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In the Ethiopian Rift Valley, many sources of drinking water are contaminated with naturally occurring fluoride. Over 40% of wells are contaminated with fluoride that has leached from volcanic ash. High concentrations of fluoride in drinking water are a serious health concern, with dental and skeletal fluorosis being the most commonly reported fluoride-related diseases.

Nahim Ali, born and raised in Shashemene, Oromia region, then attended Jimma University, observed the country’s lack of access to clean water while working at the homegrown company Oromo Self Help Organization (OSHO).

“I noticed the clean water service problem the country was facing while at OSHO,” says Nahim, Co-Founder and CEO of Bony Filter Materials, located in Modjo, approximately 80 km east of the capital.

Akofada (DFS Ethiopia)

The company employs various methods to treat water, but Nahim became particularly interested in the bone char method used by OSHO to treat fluorine-infected water. “I’ve seen people in specific areas with yellow stains on their teeth due to fluoride in the water, mainly from the Rift Valley areas and southern parts like Hawassa and Adama,” Nahim adds.

Fluoride, persistent and non-degradable, accumulates in soil, plants, wildlife, and humans. It enters water ecosystems through geological processes and industrial waste discharges. High fluoride concentrations are primarily associated with volcanic and fumarolic activities, adding fluoride to groundwater.

Nahim explains that the bone char method used by OSHO needed modifications, such as selecting the right temperature, materials, chemicals, and bone sizes, to absorb fluoride from the water effectively. 

Bone char, derived from the calcination of bovine bones at high temperatures in the absence of air, absorbs fluoride due to the nature of calcium phosphate in bones. “The water touching the product will automatically be free from fluoride,” Nahim explains. 

Bone charcoal is one of the oldest known water defluoridation agents, widely utilized in the United States from the 1940s through the 1960s. However, in Ethiopia, its use has been primarily limited to non-governmental organizations.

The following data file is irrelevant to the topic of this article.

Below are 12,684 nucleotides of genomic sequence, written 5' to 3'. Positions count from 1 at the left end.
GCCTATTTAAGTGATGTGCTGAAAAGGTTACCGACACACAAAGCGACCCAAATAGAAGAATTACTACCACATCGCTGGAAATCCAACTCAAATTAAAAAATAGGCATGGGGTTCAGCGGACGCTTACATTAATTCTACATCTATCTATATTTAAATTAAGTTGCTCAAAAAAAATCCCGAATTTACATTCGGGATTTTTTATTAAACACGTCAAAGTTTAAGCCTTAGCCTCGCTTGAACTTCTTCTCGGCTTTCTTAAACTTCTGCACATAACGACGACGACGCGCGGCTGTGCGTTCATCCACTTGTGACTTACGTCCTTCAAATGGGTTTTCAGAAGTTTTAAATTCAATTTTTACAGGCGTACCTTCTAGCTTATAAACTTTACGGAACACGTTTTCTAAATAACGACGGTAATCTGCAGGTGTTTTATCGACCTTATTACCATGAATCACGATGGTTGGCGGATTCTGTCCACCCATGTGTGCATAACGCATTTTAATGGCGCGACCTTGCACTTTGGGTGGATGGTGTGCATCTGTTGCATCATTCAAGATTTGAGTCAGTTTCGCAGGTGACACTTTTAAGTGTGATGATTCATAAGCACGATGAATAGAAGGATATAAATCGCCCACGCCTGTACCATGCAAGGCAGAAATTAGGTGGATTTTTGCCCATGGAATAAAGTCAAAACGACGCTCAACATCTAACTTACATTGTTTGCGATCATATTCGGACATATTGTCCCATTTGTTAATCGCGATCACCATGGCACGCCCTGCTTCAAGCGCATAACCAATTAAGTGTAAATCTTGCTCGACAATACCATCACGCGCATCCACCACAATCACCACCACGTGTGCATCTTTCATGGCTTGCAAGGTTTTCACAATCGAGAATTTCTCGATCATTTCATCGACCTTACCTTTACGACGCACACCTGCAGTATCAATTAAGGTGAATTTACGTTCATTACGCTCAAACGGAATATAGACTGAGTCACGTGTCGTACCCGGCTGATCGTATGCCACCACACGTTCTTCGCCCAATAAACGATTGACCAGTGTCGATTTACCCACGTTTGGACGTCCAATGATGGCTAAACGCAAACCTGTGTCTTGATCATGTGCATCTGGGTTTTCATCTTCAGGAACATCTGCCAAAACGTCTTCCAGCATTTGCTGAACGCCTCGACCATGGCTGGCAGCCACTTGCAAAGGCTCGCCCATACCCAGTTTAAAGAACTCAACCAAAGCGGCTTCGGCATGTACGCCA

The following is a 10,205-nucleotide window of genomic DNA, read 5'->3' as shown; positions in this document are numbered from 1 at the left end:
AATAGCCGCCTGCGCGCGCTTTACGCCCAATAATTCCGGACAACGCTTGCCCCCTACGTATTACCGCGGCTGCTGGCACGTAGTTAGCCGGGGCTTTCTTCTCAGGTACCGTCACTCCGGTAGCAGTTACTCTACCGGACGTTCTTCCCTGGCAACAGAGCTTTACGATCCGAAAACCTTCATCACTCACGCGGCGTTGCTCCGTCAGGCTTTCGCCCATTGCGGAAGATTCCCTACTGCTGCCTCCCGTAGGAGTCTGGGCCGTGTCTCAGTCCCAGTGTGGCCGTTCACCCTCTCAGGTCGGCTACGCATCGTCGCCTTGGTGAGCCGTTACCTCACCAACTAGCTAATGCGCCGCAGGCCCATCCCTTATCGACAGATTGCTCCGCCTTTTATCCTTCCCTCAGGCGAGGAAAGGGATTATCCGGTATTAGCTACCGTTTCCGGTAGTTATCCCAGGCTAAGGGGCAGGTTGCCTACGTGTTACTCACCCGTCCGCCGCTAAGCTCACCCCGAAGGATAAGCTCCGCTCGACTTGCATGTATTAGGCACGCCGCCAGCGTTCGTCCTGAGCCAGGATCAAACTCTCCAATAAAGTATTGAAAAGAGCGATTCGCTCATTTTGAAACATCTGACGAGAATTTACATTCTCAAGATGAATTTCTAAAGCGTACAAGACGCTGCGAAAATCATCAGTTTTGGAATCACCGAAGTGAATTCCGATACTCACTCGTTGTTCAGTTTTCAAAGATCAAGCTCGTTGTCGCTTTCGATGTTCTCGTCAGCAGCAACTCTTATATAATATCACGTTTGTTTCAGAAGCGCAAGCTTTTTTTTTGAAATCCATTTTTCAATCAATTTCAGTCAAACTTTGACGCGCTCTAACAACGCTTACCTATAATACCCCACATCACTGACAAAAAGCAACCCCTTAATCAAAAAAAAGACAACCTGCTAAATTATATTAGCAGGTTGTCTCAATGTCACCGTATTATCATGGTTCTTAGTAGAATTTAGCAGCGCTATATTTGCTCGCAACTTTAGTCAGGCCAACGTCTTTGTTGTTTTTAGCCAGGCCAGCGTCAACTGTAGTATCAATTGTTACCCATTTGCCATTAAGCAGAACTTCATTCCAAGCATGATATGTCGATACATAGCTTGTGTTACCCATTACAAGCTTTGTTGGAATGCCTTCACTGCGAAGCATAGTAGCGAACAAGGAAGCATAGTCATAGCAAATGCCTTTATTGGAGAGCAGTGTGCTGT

Two years ago, Nahim and his mate from Jimma University, Henok Admasu, founded Bony Filter Materials, the first private bone char-producing company in Ethiopia, with a capital of 270,000 Birr. “The main cost was the bone crusher machine we built ourselves for 135,000 Birr,” adds Nahim who studied Mechanical Engineering.

Bony Filter Material uses mainly bull bones as raw material for Bony Bone Char. The bones undergo burning, mixing with treatment, immersion in hydrochloric acid, washing, and sun-drying. “Due to limited resources, we are forced to use natural sunlight for drying,” says the CEO. After drying, the bones’ pH level is checked and crushed into 1mm and 4mm sizes.

The crushed bones are packed into 50kg bags and ready for use. “One kilo of bony char costs 70 birrs,” Nahim states. “We source bones from various places like Modjo city Kera and individuals who collect bones.”

Bony’s bone char product can be added to any water tanker.’ He explains, ‘We add 800 kg of bone char product to a water tanker capable of providing up to 1500 liters per day. The bone charcoal remains in the tanker for a year and can defluoridate 450,000 liters of water annually.'”

For the past one and a half years, Nahim has been working on projects in Ethiopia’s Rift Valley and southern areas, addressing the widespread fluoride contamination issue. “Over thirty million people in Ethiopia drink water containing up to 40% fluoride,” he says.

The company undertakes bids for community-level clean water projects, with three projects completed, including one in western Arsi, providing 150,000 liters of clean water.

“To provide the service, we study fluoride levels, water quantity, and duration of water tanker use,” Nahim explains. “With this information and calculations, we estimate project costs.”

Bony Filter Materials received $5000 from Bruh Ethiopia, a competition launched by Mastercard in collaboration with the Ethiopian Labour and Skills Ministry.

Operating on a 1000 square meter area in Modjo, Bony Filter Materials has created over 20 job opportunities, starting from bone collection.

Nahim recently completed his master’s program at Adama Science and Technology University, located in another city where fluoride-infected teeth are common. “I aim to expand production to solve problems, from community programs to household projects,” Nahim adds.

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Daniel, a writer and radio host, has a keen interest in technology. Additionally, he has supported various organizations by enhancing their digital presence in his role as a social media manager.